Key note in CELT conference at National University of Ireland (online streaming)

[slideshare id=49546092&doc=zl497afvryigbbyqpowf-signature-e86cd470add0223974cc738acb6761783f4f7f504824a7275b81625dc90cb381-poli-150618093303-lva1-app6891]
Some notes to reflect on while seeing Doug’s presentation via online life streaming

  • digital literacies (the ies ending is an idea of Doug Belshaw while doing his dissertation, which can be found here) are contextualised, there is not such ‘A THING’ that defines it. It will depend on the context.
    I am relating this to the presentation I just saw from All Aboard were they aim -via wide consultation- to create a digital road map to help and guide institutions and organisations in the development of local and national digital strategies and to ensure alignment, coherence and a sense of common endeavour at a sectoral level.
    In relation to the contextualisation of digital skills that Doug mentioned, I think if it would be worth thinking about mapping the digital skills needed in my institution and see how can we provide students with opportunities to acquire those skills during their course at the uni.
  • Badge seen as a scaffolding aid for learning paths? Still not sure but I think this what Doug was explaining when he showed the inner structure of a badge

The idea with this anatomy is to understand what information is important in order to issue a badge and the process involved in issuing and getting it.

Taken from the Serve Ravet slideshare on Open Badge and e-Portfolio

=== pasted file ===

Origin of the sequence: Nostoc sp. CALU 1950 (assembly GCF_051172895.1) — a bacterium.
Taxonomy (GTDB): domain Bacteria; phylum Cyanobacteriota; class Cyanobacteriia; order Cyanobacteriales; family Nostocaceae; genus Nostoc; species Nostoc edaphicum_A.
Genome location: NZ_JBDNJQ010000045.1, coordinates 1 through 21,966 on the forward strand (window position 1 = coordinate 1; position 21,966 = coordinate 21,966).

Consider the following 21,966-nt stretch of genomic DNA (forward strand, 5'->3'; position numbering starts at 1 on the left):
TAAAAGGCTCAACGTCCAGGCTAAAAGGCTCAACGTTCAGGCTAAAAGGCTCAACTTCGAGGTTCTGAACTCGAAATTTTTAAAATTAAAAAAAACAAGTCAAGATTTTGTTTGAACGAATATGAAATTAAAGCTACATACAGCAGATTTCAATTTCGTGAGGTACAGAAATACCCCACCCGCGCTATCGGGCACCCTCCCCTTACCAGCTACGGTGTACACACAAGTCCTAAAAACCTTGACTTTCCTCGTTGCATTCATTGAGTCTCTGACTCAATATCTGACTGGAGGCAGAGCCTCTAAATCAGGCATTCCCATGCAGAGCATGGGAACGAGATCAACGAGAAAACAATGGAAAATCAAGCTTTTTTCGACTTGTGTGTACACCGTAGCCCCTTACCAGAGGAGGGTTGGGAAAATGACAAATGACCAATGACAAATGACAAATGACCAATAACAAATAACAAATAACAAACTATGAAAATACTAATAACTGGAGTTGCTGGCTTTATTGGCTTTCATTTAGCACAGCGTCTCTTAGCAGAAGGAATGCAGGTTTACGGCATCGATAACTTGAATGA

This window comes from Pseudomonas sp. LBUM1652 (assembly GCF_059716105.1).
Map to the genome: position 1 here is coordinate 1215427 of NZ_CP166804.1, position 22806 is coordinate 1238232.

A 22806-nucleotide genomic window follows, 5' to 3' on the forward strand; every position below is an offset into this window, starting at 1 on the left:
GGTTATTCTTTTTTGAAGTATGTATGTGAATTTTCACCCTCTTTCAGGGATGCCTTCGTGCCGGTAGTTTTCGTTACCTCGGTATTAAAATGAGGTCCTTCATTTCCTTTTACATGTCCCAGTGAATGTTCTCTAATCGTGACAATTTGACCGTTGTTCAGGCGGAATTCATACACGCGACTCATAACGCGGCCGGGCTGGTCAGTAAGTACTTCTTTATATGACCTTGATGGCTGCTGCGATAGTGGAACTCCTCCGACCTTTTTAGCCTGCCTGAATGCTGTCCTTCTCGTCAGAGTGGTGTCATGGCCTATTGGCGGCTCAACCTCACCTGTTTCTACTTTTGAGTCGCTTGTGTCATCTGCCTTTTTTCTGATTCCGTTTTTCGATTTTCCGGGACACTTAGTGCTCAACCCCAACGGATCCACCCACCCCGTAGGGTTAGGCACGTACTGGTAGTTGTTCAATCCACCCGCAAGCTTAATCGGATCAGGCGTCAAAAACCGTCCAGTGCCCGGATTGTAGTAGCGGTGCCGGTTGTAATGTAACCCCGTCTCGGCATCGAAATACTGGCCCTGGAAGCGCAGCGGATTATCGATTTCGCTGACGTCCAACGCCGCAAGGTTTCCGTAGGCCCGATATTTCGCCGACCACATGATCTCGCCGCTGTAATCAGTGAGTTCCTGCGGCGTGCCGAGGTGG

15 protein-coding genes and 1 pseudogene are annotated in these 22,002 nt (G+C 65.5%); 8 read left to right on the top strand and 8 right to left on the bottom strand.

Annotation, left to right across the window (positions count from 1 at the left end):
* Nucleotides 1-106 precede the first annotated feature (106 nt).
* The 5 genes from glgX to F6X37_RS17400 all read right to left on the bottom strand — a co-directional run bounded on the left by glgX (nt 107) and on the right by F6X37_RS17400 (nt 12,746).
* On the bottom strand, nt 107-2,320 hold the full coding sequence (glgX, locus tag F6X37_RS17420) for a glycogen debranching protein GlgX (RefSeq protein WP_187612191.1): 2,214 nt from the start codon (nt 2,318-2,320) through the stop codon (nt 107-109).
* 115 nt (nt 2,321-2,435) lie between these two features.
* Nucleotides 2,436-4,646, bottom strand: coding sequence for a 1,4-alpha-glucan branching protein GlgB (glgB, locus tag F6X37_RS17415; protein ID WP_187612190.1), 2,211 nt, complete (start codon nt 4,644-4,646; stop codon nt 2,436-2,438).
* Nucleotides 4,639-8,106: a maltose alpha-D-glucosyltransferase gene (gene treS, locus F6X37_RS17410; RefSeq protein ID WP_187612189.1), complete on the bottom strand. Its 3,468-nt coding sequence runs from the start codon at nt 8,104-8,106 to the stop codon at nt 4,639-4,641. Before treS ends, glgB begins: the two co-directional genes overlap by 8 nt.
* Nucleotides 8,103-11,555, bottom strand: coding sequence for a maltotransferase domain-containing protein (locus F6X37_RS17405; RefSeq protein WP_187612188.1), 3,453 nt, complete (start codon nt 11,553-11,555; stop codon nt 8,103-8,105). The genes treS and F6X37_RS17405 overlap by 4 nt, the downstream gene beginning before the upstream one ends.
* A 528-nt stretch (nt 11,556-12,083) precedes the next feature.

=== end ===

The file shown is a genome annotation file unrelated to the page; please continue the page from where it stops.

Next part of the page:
This image is about this process. There is the person or institution, let us call it X, who is issuing the badge and the person, Z, who is interested in obtaining it (people need to get some external recognition for what they have learned outside formal academia, is part of the things you need to account for to get a job); Z needs to know what is wanted from her/him, what is the criteria that she/he needs to know in order to plan what is needed to accomplish the task. Z then needs to collect evidence that respond to the criteria. Once the evidence gathered is assessed the badge is issued. So in order for a badge to be a scaffolding aid for a learning path the idea would be to point out to some of the milestones that a particular learning path should accomplish and those milestones could be the evidence upon which the badge will be issued. Or maybe to design your own learning path and start to gather evidence for it with badges. I think it depends on the experience of the learner among other things.

Another point to reflect on is the difference between digital literacy and web literacy. Doug said that for him the difference is that web literacy is more tangible and bounded hence easier to work with and towards it. Web literacy is defined as the ability to read, write and participate in the web. Whereas when one asks what does it mean to be digitally literate, the answer can get very broad and very much context dependent. I am not very clear about this. Web literacy is definitely contextualised within the Web but what happens when you are trying to read and write in a year 4 class or in the last year course in HE? is this the same? Are the skills needed the same? I do not know…